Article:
"A stunning achievement. Beginning students will learn painlessly how to avoid the commonest blunders in the interpretation of Rawls's theory of justice (all of which have appeared in print, incidentally), and will be spared the effort to make sense of Berlin's "two concepts of liberty", thanks to Swift's crisp exploration of its multiple confusions. Politicians will, if they take it to heart, feel ashamed of pretending that the invocation of "community" solves any problems, intellectual or practical, and will understand why it is morally disreputable to pander to popular notions of desert. In addition academic political philosophers will find their criticisms of egalitarian liberalism stated clearly and succinctly, and then deftly refuted." Brian Barry, Arnold A Saltzman Professor in Philosophy and Political Science, Columbia University, New York
"Adam Swift's introduction to political philosophy is clear-headed, fair-minded and fluently written. It will be of great value to students and all those interested in contemporary debates about liberty, equality, justice and community." Michael Sandel, Professor of Government, Harvard University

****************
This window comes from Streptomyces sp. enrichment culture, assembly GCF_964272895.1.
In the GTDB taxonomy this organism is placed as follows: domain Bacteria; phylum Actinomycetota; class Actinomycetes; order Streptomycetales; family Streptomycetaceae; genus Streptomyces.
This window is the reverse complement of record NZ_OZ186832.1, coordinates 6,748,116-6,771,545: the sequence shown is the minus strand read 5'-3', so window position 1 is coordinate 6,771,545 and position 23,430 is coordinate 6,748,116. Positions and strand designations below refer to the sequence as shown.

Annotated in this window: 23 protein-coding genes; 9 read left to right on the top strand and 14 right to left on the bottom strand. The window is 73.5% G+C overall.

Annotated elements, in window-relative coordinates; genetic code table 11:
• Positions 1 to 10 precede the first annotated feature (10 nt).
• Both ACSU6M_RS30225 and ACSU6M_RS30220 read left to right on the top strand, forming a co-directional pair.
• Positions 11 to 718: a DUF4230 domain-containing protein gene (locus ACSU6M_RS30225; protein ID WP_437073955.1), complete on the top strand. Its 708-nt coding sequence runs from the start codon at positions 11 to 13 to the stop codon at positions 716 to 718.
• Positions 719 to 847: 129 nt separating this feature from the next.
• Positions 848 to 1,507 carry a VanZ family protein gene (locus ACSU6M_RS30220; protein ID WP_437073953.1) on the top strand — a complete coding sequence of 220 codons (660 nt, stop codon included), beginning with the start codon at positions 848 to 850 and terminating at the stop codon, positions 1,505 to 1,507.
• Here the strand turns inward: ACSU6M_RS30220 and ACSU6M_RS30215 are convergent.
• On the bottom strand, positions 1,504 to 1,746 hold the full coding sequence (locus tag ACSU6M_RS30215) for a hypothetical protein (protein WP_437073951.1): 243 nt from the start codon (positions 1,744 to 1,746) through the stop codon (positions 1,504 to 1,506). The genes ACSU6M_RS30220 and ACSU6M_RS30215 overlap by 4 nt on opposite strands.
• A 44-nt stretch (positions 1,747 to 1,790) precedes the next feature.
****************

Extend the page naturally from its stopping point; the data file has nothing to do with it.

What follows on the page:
"Worthwhile read!" Politico's Bookshop
"he has produced a triumph of a book that illuminates the last two decades of politics and points the way to the next...How does philosophy affect politics? Through books like this." James Purnell, MP
"It most certainly fills a market niche in the international introductory political theory / philosophy textbooks market." Contemporary Political Theory
From the Back Cover
Political Philosophy: A Beginners' Guide for Students and Politicians answers these important questions. Accessible and lively, the book is an ideal student text, but it also brings the insights of the world's leading political philosophers to a wide general audience. Using plenty of examples, it equips readers to think for themselves about the ideas that shape political life.
Democracy works best when both politicians and voters move beyond rhetoric to think clearly and carefully about the political principles that should govern their society. But clear thinking is difficult in an age when established orthodoxies have fallen by the wayside. Bringing political philosophy out of the ivory tower and within the reach of all, this book provides us with tools to cut through the complexities of modern politics. In so doing, it makes a valuable contribution to the democratic process.